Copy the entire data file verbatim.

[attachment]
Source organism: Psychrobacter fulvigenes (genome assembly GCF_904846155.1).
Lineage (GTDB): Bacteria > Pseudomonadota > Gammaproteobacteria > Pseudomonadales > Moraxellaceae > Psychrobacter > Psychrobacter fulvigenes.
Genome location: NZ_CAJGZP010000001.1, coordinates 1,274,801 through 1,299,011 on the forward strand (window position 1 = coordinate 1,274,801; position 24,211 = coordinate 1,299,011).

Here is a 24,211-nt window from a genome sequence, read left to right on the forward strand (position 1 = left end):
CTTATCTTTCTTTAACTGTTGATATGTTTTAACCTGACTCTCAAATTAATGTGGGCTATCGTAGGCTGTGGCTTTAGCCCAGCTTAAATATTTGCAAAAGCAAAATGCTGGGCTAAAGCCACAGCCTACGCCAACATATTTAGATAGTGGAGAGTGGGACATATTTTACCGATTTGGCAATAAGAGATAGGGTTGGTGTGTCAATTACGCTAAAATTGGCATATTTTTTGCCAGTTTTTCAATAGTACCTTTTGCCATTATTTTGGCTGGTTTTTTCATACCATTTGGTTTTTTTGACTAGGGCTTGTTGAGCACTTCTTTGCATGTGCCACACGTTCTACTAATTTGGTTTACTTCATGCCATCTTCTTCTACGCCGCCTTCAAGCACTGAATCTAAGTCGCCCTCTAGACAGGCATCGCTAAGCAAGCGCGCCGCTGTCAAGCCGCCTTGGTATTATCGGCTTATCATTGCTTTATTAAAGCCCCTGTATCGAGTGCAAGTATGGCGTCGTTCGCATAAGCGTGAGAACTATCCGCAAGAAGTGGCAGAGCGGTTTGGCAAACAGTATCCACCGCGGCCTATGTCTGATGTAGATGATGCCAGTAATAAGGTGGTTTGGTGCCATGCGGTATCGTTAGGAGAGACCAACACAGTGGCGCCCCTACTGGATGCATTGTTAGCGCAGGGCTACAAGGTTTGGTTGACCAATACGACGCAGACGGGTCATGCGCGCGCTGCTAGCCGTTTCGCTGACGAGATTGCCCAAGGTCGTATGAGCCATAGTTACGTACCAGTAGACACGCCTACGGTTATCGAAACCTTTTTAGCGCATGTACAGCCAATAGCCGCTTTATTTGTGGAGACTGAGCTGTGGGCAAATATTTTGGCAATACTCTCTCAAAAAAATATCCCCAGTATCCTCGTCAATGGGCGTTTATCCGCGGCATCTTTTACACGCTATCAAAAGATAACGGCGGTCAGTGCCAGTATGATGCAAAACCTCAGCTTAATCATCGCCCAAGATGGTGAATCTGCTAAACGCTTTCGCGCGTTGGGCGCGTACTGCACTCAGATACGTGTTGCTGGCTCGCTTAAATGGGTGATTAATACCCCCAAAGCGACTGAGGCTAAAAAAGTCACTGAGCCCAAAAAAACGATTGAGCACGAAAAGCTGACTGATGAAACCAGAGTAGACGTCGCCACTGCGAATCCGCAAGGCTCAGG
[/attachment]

Source organism: Psychrobacter fulvigenes (genome assembly GCF_904846155.1).
Lineage (GTDB): Bacteria > Pseudomonadota > Gammaproteobacteria > Pseudomonadales > Moraxellaceae > Psychrobacter > Psychrobacter fulvigenes.
Genome location: NZ_CAJGZP010000001.1, coordinates 1,274,801 through 1,299,011 on the forward strand (window position 1 = coordinate 1,274,801; position 24,211 = coordinate 1,299,011).

Here is a 24,211-nt window from a genome sequence, read left to right on the forward strand (position 1 = left end):
CTTATCTTTCTTTAACTGTTGATATGTTTTAACCTGACTCTCAAATTAATGTGGGCTATCGTAGGCTGTGGCTTTAGCCCAGCTTAAATATTTGCAAAAGCAAAATGCTGGGCTAAAGCCACAGCCTACGCCAACATATTTAGATAGTGGAGAGTGGGACATATTTTACCGATTTGGCAATAAGAGATAGGGTTGGTGTGTCAATTACGCTAAAATTGGCATATTTTTTGCCAGTTTTTCAATAGTACCTTTTGCCATTATTTTGGCTGGTTTTTTCATACCATTTGGTTTTTTTGACTAGGGCTTGTTGAGCACTTCTTTGCATGTGCCACACGTTCTACTAATTTGGTTTACTTCATGCCATCTTCTTCTACGCCGCCTTCAAGCACTGAATCTAAGTCGCCCTCTAGACAGGCATCGCTAAGCAAGCGCGCCGCTGTCAAGCCGCCTTGGTATTATCGGCTTATCATTGCTTTATTAAAGCCCCTGTATCGAGTGCAAGTATGGCGTCGTTCGCATAAGCGTGAGAACTATCCGCAAGAAGTGGCAGAGCGGTTTGGCAAACAGTATCCACCGCGGCCTATGTCTGATGTAGATGATGCCAGTAATAAGGTGGTTTGGTGCCATGCGGTATCGTTAGGAGAGACCAACACAGTGGCGCCCCTACTGGATGCATTGTTAGCGCAGGGCTACAAGGTTTGGTTGACCAATACGACGCAGACGGGTCATGCGCGCGCTGCTAGCCGTTTCGCTGACGAGATTGCCCAAGGTCGTATGAGCCATAGTTACGTACCAGTAGACACGCCTACGGTTATCGAAACCTTTTTAGCGCATGTACAGCCAATAGCCGCTTTATTTGTGGAGACTGAGCTGTGGGCAAATATTTTGGCAATACTCTCTCAAAAAAATATCCCCAGTATCCTCGTCAATGGGCGTTTATCCGCGGCATCTTTTACACGCTATCAAAAGATAACGGCGGTCAGTGCCAGTATGATGCAAAACCTCAGCTTAATCATCGCCCAAGATGGTGAATCTGCTAAACGCTTTCGCGCGTTGGGCGCGTACTGCACTCAGATACGTGTTGCTGGCTCGCTTAAATGGGTGATTAATACCCCCAAAGCGACTGAGGCTAAAAAAGTCACTGAGCCCAAAAAAACGATTGAGCACGAAAAGCTGACTGATGAAACCAGAGTAGACGTCGCCACTGCGAATCCGCAAGGCTCAGG